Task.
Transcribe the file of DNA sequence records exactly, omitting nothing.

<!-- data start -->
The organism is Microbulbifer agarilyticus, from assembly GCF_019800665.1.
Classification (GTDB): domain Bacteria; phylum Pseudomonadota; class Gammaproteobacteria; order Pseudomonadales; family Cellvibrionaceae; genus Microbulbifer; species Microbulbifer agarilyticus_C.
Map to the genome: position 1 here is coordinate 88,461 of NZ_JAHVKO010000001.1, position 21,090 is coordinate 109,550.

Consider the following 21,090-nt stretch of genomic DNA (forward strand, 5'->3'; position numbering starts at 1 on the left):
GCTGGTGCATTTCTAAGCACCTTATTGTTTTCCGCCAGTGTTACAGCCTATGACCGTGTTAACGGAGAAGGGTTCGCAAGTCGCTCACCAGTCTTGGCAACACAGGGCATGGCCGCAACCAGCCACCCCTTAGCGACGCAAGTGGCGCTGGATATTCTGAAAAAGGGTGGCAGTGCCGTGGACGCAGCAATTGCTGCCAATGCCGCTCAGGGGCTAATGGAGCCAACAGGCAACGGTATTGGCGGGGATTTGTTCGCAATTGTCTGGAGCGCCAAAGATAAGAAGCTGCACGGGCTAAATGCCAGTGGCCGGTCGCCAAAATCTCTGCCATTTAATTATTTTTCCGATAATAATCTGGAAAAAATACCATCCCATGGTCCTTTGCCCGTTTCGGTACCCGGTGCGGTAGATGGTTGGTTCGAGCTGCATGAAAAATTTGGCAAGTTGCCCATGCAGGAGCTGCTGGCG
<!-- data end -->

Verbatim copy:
The organism is Microbulbifer agarilyticus, from assembly GCF_019800665.1.
Classification (GTDB): domain Bacteria; phylum Pseudomonadota; class Gammaproteobacteria; order Pseudomonadales; family Cellvibrionaceae; genus Microbulbifer; species Microbulbifer agarilyticus_C.
Map to the genome: position 1 here is coordinate 88,461 of NZ_JAHVKO010000001.1, position 21,090 is coordinate 109,550.

Consider the following 21,090-nt stretch of genomic DNA (forward strand, 5'->3'; position numbering starts at 1 on the left):
GCTGGTGCATTTCTAAGCACCTTATTGTTTTCCGCCAGTGTTACAGCCTATGACCGTGTTAACGGAGAAGGGTTCGCAAGTCGCTCACCAGTCTTGGCAACACAGGGCATGGCCGCAACCAGCCACCCCTTAGCGACGCAAGTGGCGCTGGATATTCTGAAAAAGGGTGGCAGTGCCGTGGACGCAGCAATTGCTGCCAATGCCGCTCAGGGGCTAATGGAGCCAACAGGCAACGGTATTGGCGGGGATTTGTTCGCAATTGTCTGGAGCGCCAAAGATAAGAAGCTGCACGGGCTAAATGCCAGTGGCCGGTCGCCAAAATCTCTGCCATTTAATTATTTTTCCGATAATAATCTGGAAAAAATACCATCCCATGGTCCTTTGCCCGTTTCGGTACCCGGTGCGGTAGATGGTTGGTTCGAGCTGCATGAAAAATTTGGCAAGTTGCCCATGCAGGAGCTGCTGGCG